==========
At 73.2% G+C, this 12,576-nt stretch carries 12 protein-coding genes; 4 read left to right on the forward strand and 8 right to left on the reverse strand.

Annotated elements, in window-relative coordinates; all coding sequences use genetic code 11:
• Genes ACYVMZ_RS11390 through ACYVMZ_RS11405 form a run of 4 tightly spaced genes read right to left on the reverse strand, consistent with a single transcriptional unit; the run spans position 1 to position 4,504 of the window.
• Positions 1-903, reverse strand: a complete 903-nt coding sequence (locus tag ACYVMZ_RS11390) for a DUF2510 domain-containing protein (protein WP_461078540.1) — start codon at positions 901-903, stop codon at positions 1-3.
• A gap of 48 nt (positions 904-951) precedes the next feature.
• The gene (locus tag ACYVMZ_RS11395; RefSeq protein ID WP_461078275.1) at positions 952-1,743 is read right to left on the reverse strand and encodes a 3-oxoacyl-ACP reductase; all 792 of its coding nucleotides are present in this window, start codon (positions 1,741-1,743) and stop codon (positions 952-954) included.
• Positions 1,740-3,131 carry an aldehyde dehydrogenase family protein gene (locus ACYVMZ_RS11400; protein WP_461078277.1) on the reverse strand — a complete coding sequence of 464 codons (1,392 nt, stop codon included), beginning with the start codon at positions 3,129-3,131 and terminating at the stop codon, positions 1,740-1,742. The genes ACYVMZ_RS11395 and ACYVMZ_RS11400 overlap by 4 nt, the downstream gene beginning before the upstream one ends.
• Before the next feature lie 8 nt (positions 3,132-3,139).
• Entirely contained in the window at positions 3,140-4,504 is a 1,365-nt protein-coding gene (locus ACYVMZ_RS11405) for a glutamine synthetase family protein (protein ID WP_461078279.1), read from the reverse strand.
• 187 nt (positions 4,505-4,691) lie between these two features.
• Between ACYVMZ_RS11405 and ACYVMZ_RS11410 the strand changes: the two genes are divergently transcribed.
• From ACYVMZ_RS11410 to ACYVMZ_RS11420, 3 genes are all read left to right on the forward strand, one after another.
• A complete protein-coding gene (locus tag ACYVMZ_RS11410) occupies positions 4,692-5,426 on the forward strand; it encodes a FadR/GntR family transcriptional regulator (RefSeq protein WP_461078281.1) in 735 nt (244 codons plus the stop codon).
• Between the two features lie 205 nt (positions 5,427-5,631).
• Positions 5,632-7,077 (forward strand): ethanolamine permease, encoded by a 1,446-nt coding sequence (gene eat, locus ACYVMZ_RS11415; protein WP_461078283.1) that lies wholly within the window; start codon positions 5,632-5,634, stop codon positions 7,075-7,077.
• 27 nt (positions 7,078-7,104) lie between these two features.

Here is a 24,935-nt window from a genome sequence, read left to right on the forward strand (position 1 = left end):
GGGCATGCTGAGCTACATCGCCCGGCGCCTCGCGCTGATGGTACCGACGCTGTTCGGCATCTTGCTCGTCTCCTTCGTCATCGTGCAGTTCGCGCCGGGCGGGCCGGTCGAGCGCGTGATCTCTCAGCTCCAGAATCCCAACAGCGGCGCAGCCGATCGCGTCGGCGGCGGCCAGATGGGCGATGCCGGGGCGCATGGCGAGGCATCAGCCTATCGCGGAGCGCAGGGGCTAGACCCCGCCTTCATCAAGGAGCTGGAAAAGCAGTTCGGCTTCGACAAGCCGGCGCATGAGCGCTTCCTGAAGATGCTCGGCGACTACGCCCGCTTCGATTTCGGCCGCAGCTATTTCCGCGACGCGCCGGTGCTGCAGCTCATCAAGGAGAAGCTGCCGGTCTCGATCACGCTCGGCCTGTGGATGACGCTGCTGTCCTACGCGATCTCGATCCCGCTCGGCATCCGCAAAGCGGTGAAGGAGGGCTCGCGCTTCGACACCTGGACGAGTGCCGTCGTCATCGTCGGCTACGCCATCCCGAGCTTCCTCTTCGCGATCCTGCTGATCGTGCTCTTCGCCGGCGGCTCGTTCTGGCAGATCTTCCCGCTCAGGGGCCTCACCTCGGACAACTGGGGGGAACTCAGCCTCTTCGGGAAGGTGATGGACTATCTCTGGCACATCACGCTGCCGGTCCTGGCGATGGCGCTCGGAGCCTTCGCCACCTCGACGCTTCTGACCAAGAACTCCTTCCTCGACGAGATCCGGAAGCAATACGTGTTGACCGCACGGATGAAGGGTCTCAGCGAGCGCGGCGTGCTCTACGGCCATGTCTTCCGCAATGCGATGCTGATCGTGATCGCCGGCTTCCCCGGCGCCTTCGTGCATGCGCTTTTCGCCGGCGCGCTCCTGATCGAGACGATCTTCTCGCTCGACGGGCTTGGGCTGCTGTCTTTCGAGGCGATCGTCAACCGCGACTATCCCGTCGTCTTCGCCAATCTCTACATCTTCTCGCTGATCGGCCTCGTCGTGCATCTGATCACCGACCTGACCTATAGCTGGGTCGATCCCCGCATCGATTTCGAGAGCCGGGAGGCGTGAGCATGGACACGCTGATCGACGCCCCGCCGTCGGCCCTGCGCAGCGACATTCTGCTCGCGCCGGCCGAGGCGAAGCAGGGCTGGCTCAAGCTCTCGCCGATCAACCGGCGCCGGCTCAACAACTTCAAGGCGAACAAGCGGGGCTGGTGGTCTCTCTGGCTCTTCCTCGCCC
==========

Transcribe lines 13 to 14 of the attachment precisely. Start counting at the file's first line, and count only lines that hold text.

• A complete protein-coding gene (locus tag ACYVMZ_RS11410) occupies positions 4,692-5,426 on the forward strand; it encodes a FadR/GntR family transcriptional regulator (RefSeq protein WP_461078281.1) in 735 nt (244 codons plus the stop codon).
• Between the two features lie 205 nt (positions 5,427-5,631).